Long-term care insurance is one way of insuring yourself against the cost of long-term care.
Long-term care is care that you may need for the foreseeable future, perhaps as a result of an illness or old age. As you get older, you may develop health problems that make it difficult to cope with everyday tasks. For example, you might need help in order to stay in your own home or you may have to move into a care home (residential or nursing).
The state may provide some assistance towards the costs of this care, depending on your circumstances. There are other ways to help you cover the cost of care, including using savings and investments. Another option is to obtain long-term care insurance (LTCI).
There are two types of long-term care insurance, the difference between the types of cover is that they can either be bought: when you need care; or in advance:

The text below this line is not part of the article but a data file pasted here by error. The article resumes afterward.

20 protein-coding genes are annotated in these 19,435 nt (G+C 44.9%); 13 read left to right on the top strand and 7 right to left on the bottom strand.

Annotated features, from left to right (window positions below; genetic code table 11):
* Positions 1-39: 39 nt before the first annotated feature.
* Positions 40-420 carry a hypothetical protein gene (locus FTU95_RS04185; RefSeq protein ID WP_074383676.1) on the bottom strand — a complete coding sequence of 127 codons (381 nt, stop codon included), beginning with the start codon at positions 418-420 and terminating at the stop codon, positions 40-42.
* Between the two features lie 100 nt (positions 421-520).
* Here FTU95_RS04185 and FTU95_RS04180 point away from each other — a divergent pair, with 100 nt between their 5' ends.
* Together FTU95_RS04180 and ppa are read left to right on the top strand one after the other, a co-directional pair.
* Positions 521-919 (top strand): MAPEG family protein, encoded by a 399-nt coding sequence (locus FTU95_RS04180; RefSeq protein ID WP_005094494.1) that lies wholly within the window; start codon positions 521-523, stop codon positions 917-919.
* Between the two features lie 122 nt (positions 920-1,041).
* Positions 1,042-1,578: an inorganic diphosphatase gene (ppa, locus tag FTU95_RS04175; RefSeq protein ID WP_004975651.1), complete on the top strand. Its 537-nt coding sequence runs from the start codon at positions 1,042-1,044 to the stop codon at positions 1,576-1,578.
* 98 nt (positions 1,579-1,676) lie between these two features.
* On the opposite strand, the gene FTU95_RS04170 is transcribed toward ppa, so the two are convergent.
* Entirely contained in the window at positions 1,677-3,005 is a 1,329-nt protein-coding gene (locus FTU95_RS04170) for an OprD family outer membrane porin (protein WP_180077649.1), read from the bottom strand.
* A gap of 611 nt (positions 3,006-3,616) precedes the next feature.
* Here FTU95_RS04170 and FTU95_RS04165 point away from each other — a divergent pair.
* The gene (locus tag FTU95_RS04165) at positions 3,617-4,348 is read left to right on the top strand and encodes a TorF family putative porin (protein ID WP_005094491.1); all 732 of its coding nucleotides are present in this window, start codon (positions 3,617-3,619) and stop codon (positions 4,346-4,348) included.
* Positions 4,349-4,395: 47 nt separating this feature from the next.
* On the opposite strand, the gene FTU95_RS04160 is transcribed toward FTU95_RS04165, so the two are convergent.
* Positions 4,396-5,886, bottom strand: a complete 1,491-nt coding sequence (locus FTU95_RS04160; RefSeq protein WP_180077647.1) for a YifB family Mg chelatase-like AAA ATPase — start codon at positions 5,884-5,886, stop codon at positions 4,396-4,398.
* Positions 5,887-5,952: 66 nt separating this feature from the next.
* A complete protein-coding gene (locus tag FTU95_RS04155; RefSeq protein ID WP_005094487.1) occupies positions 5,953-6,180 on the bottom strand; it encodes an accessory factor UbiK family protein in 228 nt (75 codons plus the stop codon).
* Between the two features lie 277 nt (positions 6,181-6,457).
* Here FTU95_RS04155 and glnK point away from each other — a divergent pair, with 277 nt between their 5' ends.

1. Immediate care long-term care insurance - you buy this type of cover when you have been medically assessed as needing care. You pay for an immediate care plan with a lump sum. This then pays out a regular income for the rest of your life, which is used to pay for your care.
2. Pre-funded long-term care insurance - you buy this type of cover in advance, in case you need long-term care in the future. You take out an insurance policy that will pay out a regular sum if you need care. It will pay out if you are no longer able to perform some activities of daily living (such as dressing or feeding yourself) without help, or if you become mentally incapacitated.
Long-term care insurance can be expensive and complex, so you should discuss your requirements and find out about the various types of long-term care insurance by seeking advice from a financial adviser who is qualified and experienced in this particular area.